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Friday, July 15, 2016

What Does Racism Mean?

Let's start this post by getting the immediate triggers out of the way:
I'm white.
I'm male.
For good measure - I'm not a parent and I have been a citizen of the U.S.A my entire life.

If you feel that any of these things (or anything else, for that matter) means I am not allowed to have an opinion on a topic feel free to leave. If you feel anyone is ever not allowed to have an opinion on a topic then you are a major part of the divisiveness problem in out country and in society as a whole.

Before we go any further let's get some other important bits out of the way.

Racism is real.
Racism is a very serious problem.
Racism is pervasive.
Racism is taught to us all from the moment we start to absorb language through until the moment we expire from life.
There is no escaping racism in the modern world; we can but reject the racist thoughts that have infiltrated our minds and embrace the notions of equality and egalitarianism.

I do not, and never have, rejected these notions.

I will admit, as per some earlier posts, that it took me until specific experiences to really understand what these idea meant and to witness them, but I never claimed they did not exist. I, merely, failed to comprehend them. When I was much younger I even questioned some of the things that existed because I hadn't seen any evidence of the systemic oppression that occurs.

Some time ago, I am not precisely sure of when, I encountered a graphic in the facebook feed of someone I do not know who posts many graphics, memes, news articles, etc that highlight the various problems in our country. Most of them relate to racism and sexism. I agree with most of them because these things are a problem. But, then, there was this one graphic that jumped out at me because of the core, and severe, level of wrongness. I tried to find it to embed in this post and failed.

It was a screen shot segment of a tweet (or some other social media post) that said:

Black people cannot be racist.
Black people cannot be racist.
Black people cannot be racist.
Black people cannot be racist.

I, immediately, took offense to this as did a variety of other people. As I outlined in previous posts I have experience racism. I have experienced the tiniest sliver of what it is to receive hatred because of my various genetic phenotypes and the resulting physical traits. It was unpleasant but I was able to walk away from all of it. I understand that Black people cannot walk away from it because out entire society is built to maintain that level of scrutiny and subhuman* treatment toward them.

There was another graphic I encountered in the same facebook feed, which I also cannot find, presenting another set of ideas:

Men cannot say what is misogynistic
White people cannot say what is racist
Abusers cannot define what is abuse

I believe it had five lines in total, but I am sure you get the idea. It's a sound concept that outlines that those in the dominant position don't get to define what harms those in the weak position. The bully doesn't get to define whether or not the bullied feels bullied. The assaulter does not get to define if the assaultee is harmed. 

This is important because the origin point of the idea that Black people cannot be racist lies in a specific "equation"drafted by Pat Bidol in 1970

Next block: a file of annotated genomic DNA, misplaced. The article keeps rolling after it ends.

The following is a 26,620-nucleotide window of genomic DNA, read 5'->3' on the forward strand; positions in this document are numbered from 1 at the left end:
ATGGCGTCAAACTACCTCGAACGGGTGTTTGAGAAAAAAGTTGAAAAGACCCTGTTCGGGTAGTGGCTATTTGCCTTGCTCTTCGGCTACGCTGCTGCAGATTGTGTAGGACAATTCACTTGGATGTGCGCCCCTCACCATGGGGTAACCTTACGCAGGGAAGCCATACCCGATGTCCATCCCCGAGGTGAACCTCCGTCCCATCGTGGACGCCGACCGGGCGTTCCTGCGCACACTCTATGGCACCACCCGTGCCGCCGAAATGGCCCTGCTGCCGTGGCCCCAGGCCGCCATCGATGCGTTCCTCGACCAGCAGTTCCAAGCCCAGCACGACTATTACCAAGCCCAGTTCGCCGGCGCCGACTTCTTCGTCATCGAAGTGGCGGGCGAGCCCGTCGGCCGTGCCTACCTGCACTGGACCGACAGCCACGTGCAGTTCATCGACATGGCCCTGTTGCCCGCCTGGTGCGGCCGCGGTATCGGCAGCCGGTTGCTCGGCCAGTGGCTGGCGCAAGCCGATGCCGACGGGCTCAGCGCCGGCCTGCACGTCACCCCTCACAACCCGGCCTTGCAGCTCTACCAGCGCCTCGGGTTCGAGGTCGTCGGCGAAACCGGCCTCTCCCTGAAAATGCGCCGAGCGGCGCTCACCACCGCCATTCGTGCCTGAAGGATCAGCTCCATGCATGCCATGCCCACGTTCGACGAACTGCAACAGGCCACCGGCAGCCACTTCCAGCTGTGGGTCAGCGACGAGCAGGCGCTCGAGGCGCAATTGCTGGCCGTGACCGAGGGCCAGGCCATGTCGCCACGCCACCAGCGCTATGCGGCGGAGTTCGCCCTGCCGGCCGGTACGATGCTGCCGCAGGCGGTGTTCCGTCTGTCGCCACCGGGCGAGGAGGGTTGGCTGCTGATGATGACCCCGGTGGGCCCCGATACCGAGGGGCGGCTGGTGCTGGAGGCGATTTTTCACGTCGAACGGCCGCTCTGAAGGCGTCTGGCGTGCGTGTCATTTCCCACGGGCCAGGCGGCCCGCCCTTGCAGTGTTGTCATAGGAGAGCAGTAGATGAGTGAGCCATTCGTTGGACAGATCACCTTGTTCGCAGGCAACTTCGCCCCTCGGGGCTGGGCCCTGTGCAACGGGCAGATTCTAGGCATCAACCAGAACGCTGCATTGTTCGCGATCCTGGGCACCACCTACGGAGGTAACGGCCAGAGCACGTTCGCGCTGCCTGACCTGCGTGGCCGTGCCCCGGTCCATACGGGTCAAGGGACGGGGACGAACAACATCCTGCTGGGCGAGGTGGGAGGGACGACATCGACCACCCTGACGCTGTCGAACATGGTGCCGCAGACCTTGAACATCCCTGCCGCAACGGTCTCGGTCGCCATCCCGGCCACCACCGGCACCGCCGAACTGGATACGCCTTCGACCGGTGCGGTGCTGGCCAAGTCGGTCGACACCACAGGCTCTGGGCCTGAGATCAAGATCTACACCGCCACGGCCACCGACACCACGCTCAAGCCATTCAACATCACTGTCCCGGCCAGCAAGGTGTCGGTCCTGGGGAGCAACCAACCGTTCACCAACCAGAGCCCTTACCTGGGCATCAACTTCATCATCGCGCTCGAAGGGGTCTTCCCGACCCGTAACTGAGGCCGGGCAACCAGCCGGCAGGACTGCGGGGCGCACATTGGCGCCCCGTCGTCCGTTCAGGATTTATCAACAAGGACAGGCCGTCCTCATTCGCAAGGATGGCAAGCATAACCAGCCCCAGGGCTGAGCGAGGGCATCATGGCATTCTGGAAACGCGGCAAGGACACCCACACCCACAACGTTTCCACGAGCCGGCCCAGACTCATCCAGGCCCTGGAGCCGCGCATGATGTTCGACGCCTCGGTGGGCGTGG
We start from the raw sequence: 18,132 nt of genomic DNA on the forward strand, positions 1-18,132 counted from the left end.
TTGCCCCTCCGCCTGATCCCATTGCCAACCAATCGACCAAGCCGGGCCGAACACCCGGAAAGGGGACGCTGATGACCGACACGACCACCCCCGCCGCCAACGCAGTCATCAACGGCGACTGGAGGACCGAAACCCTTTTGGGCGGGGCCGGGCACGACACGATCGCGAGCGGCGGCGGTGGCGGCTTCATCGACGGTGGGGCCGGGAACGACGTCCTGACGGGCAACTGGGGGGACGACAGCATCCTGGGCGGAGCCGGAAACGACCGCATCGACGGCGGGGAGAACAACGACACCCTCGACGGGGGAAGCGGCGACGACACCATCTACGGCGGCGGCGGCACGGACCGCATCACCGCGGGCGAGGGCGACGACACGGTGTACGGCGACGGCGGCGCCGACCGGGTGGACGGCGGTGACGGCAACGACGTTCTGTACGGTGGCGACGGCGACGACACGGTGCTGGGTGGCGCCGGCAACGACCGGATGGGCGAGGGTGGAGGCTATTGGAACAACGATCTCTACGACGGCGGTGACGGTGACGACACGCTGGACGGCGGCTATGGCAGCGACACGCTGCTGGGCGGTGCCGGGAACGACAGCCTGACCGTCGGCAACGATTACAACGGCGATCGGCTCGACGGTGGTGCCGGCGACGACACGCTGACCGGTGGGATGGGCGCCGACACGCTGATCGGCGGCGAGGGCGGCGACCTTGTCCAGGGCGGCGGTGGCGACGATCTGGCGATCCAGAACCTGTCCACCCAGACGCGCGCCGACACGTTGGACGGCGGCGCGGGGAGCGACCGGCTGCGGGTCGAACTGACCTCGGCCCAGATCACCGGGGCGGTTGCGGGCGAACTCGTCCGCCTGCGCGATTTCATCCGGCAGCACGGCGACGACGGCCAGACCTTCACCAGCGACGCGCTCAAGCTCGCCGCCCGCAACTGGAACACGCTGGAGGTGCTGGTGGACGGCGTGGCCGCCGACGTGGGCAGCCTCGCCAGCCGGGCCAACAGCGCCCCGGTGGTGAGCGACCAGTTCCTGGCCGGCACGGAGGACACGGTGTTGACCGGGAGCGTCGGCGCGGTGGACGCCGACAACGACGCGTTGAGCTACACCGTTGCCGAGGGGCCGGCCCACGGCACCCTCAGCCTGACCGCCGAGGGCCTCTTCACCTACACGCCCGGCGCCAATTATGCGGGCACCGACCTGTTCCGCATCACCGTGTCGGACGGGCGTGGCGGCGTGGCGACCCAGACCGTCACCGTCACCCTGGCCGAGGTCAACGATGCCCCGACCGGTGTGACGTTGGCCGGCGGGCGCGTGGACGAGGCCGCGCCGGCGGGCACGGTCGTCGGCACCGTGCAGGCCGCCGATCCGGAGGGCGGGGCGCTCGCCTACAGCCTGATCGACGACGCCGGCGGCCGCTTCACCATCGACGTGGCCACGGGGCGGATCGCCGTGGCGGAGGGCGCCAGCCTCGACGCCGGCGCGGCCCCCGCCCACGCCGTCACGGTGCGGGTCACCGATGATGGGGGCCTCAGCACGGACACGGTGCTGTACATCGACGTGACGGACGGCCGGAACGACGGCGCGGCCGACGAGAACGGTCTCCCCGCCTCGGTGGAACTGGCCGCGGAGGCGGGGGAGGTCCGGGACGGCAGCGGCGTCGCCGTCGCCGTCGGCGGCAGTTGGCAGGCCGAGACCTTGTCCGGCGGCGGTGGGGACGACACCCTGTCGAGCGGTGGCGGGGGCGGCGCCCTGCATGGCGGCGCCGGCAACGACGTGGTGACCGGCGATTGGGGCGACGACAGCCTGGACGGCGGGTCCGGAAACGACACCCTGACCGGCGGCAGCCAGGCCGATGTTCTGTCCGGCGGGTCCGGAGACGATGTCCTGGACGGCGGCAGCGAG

Racism = racial prejudice + institutional power

By the tenets of this equation Black people cannot be racist. The problems with this concept, though, are numerous. First, and foremost, those using this equation seem to subscribe to the concept that the oppressors cannot define the oppression; but the equation was drafted by a white author. Therefore, the very equation they are using to redefine racism as being a practice that can ONLY be perpetrated by the dominant racial group is a hypocrisy in their belief set.

Aside from the hypocritical origin point let's look at the actual words involved.

The combination of the words "race" and the suffix "ism" form the word "racism." Let's take a look at those:

As one can clearly see from these constructs "race" is a specific group of people who share genetic similarities that are physically apparent and "ism" is a practice of some sort related to the root of the "ism." Racism, therefore, is a practice based solely on racial traits. That is the formal definition.
The formal definition has NO mention of it only being applicable to the dominant racial group: NONE. Therefore, by the very definition of the word, anyone individual can be a racist and practice racism.

This newer concept of racism was generated in 1970 and is accepted by only the most far-left liberal academics as being THE valid definition. The term "racism" clearly dates to 1932 in popular use and has been dated to 1902 where it began to replace the previous variant of "racialism." My very meager research into this shows that the term "racialism" has been dated to at least 18971 and that the word "race" applied to humans dates back to at least 1500 with racialist ideas and concepts being discussed all the way back to the beginning of written history (just open The Holy Bible). The idea of segregation and sorting by race is NOT new and NEVER has it been exclusively contained to the dominant racial group.

Furthering this, piggybacking on the idea, is an NEA statement from 1973:

“All white individuals in our society are racists. Even is a white is totally free from all conscious racial prejudices, he remains a racist, for he receives benefits distributed by a white racist society through its institutions. Our institutional and cultural processes are so arranged as to automatically benefit whites, just because they are white.